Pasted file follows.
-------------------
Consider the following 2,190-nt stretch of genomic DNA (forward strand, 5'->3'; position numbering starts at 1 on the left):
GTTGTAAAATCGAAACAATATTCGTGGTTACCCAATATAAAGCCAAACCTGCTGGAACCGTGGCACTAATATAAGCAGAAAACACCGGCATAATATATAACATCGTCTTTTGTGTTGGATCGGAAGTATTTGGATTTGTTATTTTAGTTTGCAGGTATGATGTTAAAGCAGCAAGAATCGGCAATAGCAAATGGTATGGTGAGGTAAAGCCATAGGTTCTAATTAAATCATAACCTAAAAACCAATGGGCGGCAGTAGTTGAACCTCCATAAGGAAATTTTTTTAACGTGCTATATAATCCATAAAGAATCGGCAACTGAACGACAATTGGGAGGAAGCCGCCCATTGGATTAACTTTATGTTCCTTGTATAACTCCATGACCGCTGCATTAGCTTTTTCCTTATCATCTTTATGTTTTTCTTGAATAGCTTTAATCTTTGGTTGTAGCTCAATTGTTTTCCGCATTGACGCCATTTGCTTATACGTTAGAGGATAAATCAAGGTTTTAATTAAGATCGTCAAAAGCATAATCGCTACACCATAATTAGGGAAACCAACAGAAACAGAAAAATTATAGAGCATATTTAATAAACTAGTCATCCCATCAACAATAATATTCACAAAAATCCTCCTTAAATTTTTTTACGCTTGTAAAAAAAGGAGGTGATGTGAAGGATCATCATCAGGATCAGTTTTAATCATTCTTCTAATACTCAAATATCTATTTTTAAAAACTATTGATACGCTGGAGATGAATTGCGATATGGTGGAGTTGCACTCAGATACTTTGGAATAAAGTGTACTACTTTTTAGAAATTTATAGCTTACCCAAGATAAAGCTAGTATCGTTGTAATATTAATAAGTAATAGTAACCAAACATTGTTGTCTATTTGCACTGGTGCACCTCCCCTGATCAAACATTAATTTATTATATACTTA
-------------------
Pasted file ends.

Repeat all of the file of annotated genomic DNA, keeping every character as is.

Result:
Consider the following 2,190-nt stretch of genomic DNA (forward strand, 5'->3'; position numbering starts at 1 on the left):
GTTGTAAAATCGAAACAATATTCGTGGTTACCCAATATAAAGCCAAACCTGCTGGAACCGTGGCACTAATATAAGCAGAAAACACCGGCATAATATATAACATCGTCTTTTGTGTTGGATCGGAAGTATTTGGATTTGTTATTTTAGTTTGCAGGTATGATGTTAAAGCAGCAAGAATCGGCAATAGCAAATGGTATGGTGAGGTAAAGCCATAGGTTCTAATTAAATCATAACCTAAAAACCAATGGGCGGCAGTAGTTGAACCTCCATAAGGAAATTTTTTTAACGTGCTATATAATCCATAAAGAATCGGCAACTGAACGACAATTGGGAGGAAGCCGCCCATTGGATTAACTTTATGTTCCTTGTATAACTCCATGACCGCTGCATTAGCTTTTTCCTTATCATCTTTATGTTTTTCTTGAATAGCTTTAATCTTTGGTTGTAGCTCAATTGTTTTCCGCATTGACGCCATTTGCTTATACGTTAGAGGATAAATCAAGGTTTTAATTAAGATCGTCAAAAGCATAATCGCTACACCATAATTAGGGAAACCAACAGAAACAGAAAAATTATAGAGCATATTTAATAAACTAGTCATCCCATCAACAATAATATTCACAAAAATCCTCCTTAAATTTTTTTACGCTTGTAAAAAAAGGAGGTGATGTGAAGGATCATCATCAGGATCAGTTTTAATCATTCTTCTAATACTCAAATATCTATTTTTAAAAACTATTGATACGCTGGAGATGAATTGCGATATGGTGGAGTTGCACTCAGATACTTTGGAATAAAGTGTACTACTTTTTAGAAATTTATAGCTTACCCAAGATAAAGCTAGTATCGTTGTAATATTAATAAGTAATAGTAACCAAACATTGTTGTCTATTTGCACTGGTGCACCTCCCCTGATCAAACATTAATTTATTATATACTTA